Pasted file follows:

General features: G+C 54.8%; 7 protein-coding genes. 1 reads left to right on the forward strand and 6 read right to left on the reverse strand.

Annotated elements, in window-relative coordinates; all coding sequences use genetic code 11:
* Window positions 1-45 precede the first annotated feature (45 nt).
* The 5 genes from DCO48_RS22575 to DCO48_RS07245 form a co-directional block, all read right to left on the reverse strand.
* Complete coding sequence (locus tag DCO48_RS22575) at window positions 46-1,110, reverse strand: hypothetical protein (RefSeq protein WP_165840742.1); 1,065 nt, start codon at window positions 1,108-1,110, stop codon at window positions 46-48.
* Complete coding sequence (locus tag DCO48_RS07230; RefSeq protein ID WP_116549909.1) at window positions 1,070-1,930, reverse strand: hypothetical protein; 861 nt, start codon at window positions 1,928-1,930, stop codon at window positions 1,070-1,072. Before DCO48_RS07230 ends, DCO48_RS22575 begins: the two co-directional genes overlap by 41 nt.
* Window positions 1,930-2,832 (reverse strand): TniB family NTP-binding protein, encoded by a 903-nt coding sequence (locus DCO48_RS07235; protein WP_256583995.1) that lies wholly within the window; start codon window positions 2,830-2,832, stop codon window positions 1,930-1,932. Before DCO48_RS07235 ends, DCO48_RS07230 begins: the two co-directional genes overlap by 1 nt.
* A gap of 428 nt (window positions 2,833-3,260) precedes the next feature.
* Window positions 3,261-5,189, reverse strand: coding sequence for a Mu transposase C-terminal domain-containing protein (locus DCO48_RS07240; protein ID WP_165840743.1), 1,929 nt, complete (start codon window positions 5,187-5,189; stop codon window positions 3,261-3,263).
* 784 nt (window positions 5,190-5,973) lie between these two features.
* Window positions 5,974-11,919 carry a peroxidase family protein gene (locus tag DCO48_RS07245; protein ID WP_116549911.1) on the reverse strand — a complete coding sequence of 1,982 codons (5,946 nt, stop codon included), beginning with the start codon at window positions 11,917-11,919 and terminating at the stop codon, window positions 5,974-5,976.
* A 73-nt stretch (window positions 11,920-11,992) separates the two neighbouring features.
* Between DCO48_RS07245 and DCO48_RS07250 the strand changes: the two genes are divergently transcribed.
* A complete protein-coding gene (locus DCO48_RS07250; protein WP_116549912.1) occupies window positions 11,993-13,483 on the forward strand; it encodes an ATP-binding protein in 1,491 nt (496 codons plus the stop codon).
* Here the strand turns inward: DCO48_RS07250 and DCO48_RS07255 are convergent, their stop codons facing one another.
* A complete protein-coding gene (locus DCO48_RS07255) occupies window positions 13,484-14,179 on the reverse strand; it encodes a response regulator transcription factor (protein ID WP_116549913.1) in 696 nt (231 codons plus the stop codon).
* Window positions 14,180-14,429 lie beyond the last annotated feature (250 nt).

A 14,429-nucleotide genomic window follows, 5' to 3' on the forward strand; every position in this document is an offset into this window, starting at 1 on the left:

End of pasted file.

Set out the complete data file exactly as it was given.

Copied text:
General features: G+C 54.8%; 7 protein-coding genes. 1 reads left to right on the forward strand and 6 read right to left on the reverse strand.

Annotated elements, in window-relative coordinates; all coding sequences use genetic code 11:
* Window positions 1-45 precede the first annotated feature (45 nt).
* The 5 genes from DCO48_RS22575 to DCO48_RS07245 form a co-directional block, all read right to left on the reverse strand.
* Complete coding sequence (locus tag DCO48_RS22575) at window positions 46-1,110, reverse strand: hypothetical protein (RefSeq protein WP_165840742.1); 1,065 nt, start codon at window positions 1,108-1,110, stop codon at window positions 46-48.
* Complete coding sequence (locus tag DCO48_RS07230; RefSeq protein ID WP_116549909.1) at window positions 1,070-1,930, reverse strand: hypothetical protein; 861 nt, start codon at window positions 1,928-1,930, stop codon at window positions 1,070-1,072. Before DCO48_RS07230 ends, DCO48_RS22575 begins: the two co-directional genes overlap by 41 nt.
* Window positions 1,930-2,832 (reverse strand): TniB family NTP-binding protein, encoded by a 903-nt coding sequence (locus DCO48_RS07235; protein WP_256583995.1) that lies wholly within the window; start codon window positions 2,830-2,832, stop codon window positions 1,930-1,932. Before DCO48_RS07235 ends, DCO48_RS07230 begins: the two co-directional genes overlap by 1 nt.
* A gap of 428 nt (window positions 2,833-3,260) precedes the next feature.
* Window positions 3,261-5,189, reverse strand: coding sequence for a Mu transposase C-terminal domain-containing protein (locus DCO48_RS07240; protein ID WP_165840743.1), 1,929 nt, complete (start codon window positions 5,187-5,189; stop codon window positions 3,261-3,263).
* 784 nt (window positions 5,190-5,973) lie between these two features.
* Window positions 5,974-11,919 carry a peroxidase family protein gene (locus tag DCO48_RS07245; protein ID WP_116549911.1) on the reverse strand — a complete coding sequence of 1,982 codons (5,946 nt, stop codon included), beginning with the start codon at window positions 11,917-11,919 and terminating at the stop codon, window positions 5,974-5,976.
* A 73-nt stretch (window positions 11,920-11,992) separates the two neighbouring features.
* Between DCO48_RS07245 and DCO48_RS07250 the strand changes: the two genes are divergently transcribed.
* A complete protein-coding gene (locus DCO48_RS07250; protein WP_116549912.1) occupies window positions 11,993-13,483 on the forward strand; it encodes an ATP-binding protein in 1,491 nt (496 codons plus the stop codon).
* Here the strand turns inward: DCO48_RS07250 and DCO48_RS07255 are convergent, their stop codons facing one another.
* A complete protein-coding gene (locus DCO48_RS07255) occupies window positions 13,484-14,179 on the reverse strand; it encodes a response regulator transcription factor (protein ID WP_116549913.1) in 696 nt (231 codons plus the stop codon).
* Window positions 14,180-14,429 lie beyond the last annotated feature (250 nt).

A 14,429-nucleotide genomic window follows, 5' to 3' on the forward strand; every position in this document is an offset into this window, starting at 1 on the left: